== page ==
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Seal leak detection strategies

Seal leak detection strategies

Seal leak detection strategies


My company provides machines that include mechanical seals in many situations. We always buy the mechanical seals and bundle them into our product. Our policy has been that any seal "support" items come from the mechanical seal OEM.

Today we are looking at leak detectors. Specifically to capture leakage coming off a horizontal shaft sealed with a single hard-faced mechanical seal. The product will be unrefined petroleum over a very wide range of ambient temps. The reason for leak detection is because it's outdoor equipment and frequent walkabout inspections are impractical. Our initial design for the leak detector from the seal OEM was expensive and rated to contain a small bomb. I don't have much appreciation for the size, cost, and complexity required to detect a leak dripping into a protected but not sealed housing but my gut says less than that. This is reinforced by the notion that the seal OEM has little incentive to keep costs down now since they have already sold the seal.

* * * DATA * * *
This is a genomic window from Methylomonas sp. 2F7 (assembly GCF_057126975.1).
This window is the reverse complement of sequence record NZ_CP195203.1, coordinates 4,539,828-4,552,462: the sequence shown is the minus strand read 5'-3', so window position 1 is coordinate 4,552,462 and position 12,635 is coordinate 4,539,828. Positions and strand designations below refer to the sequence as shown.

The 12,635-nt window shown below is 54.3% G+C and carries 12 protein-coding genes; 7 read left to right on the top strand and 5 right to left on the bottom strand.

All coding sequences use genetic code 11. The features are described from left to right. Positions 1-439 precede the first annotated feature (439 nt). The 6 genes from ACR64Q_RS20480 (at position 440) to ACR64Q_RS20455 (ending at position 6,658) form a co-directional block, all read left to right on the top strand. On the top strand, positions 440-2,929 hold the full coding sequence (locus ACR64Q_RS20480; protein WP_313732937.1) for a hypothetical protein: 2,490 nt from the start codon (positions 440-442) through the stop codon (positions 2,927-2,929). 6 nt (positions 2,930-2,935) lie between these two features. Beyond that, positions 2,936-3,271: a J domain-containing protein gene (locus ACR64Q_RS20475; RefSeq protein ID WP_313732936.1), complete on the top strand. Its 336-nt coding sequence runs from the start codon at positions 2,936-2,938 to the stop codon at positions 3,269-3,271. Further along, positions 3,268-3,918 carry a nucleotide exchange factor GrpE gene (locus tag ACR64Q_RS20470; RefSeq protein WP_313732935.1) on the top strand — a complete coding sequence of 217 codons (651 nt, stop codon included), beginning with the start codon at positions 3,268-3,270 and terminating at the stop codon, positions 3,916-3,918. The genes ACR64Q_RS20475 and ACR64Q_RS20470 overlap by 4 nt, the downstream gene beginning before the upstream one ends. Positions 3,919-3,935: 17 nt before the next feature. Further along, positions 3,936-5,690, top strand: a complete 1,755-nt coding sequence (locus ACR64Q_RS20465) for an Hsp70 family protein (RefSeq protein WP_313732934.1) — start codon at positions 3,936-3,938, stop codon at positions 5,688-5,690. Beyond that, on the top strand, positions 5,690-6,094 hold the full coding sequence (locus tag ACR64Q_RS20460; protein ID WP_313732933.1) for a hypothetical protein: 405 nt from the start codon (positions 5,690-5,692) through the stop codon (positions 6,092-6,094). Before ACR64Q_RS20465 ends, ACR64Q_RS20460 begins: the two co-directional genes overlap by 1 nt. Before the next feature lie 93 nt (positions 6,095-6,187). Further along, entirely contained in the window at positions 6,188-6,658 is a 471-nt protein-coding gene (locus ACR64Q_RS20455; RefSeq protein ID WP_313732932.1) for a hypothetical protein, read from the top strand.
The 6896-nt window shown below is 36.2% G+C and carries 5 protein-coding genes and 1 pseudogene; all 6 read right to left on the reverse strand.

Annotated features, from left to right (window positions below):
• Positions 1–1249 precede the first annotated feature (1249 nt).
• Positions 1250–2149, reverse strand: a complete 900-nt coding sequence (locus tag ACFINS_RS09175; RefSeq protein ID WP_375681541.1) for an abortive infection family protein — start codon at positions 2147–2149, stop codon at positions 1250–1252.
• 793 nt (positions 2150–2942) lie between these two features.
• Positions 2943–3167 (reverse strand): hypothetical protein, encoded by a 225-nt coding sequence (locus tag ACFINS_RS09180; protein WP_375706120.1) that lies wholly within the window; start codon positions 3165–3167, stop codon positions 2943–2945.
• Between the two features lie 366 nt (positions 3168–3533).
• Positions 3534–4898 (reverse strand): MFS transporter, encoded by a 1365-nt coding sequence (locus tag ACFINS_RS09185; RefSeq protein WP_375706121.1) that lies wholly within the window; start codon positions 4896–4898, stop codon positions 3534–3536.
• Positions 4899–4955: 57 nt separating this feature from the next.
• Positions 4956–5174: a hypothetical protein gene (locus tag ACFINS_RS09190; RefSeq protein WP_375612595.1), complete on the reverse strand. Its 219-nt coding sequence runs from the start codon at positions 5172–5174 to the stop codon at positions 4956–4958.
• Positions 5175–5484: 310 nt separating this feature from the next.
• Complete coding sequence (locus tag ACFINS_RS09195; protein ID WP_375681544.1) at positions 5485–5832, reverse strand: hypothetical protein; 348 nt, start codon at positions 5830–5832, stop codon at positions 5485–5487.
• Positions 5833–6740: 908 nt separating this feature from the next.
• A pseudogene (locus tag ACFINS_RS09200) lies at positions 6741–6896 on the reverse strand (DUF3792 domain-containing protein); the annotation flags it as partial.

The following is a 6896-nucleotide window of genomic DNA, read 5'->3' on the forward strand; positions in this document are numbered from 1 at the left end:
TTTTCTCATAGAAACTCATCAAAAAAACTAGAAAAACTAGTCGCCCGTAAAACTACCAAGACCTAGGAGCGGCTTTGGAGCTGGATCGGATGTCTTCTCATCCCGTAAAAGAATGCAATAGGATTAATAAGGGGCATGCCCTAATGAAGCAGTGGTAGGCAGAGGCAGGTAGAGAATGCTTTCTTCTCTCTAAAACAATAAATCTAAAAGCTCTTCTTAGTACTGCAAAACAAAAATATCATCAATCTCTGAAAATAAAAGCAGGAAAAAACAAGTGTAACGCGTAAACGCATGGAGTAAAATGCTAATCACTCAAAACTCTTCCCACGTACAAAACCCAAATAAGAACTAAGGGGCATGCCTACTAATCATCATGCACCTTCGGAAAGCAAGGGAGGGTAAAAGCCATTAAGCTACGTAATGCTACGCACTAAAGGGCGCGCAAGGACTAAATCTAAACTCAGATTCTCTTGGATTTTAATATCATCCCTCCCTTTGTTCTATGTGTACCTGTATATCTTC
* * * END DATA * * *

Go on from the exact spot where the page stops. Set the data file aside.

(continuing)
So I can either go with the seal OEM's system and try to gain a little more appreciation for it's robustness and features, or find something simpler from another party to ensure we're working with a design that will be successful. Please advise your opinions.



RE: Seal leak detection strategies

In using a single seal, any leakage will drip into the drain cavity to atmosphere. In this arrangement the leakage detection vessel/container need not be designed as a pressure vessel. A simple pot with a level switch or transmitter will suffice. The issues I see is that if you want to contain it in the event of a seal failure, then you need a secondary seal and the leakage detection vessels needs to be designed to the system pressures. In this arrangement you contain the leakage and detect small leakages too. The secondary seal can be a dry running back up.
If you define your needs in full we can make recommendations.

RE: Seal leak detection strategies

I see no issues with being a vented catch can as we're collecting from the seal's drain port, which is already open to atmosphere. This won't be used with double seals.

In this application, I'm told that the normal visible liquid leakage is nearly zero. It evaporates. Are there any risks with using a smaller can size (say .25L or 0.5L) versus the 4L I'm accustomed to seeing?



RE: Seal leak detection strategies

Personally I would not go below 4 ltr capacity.

RE: Seal leak detection strategies

That could be a major complication in our situation. We would need to locate the container external to the machine and it will be subject to the full range of ambient temperature extremes, probably necessitating an enclosure or heating elements.

Can you detail why smaller containers are not preferred?



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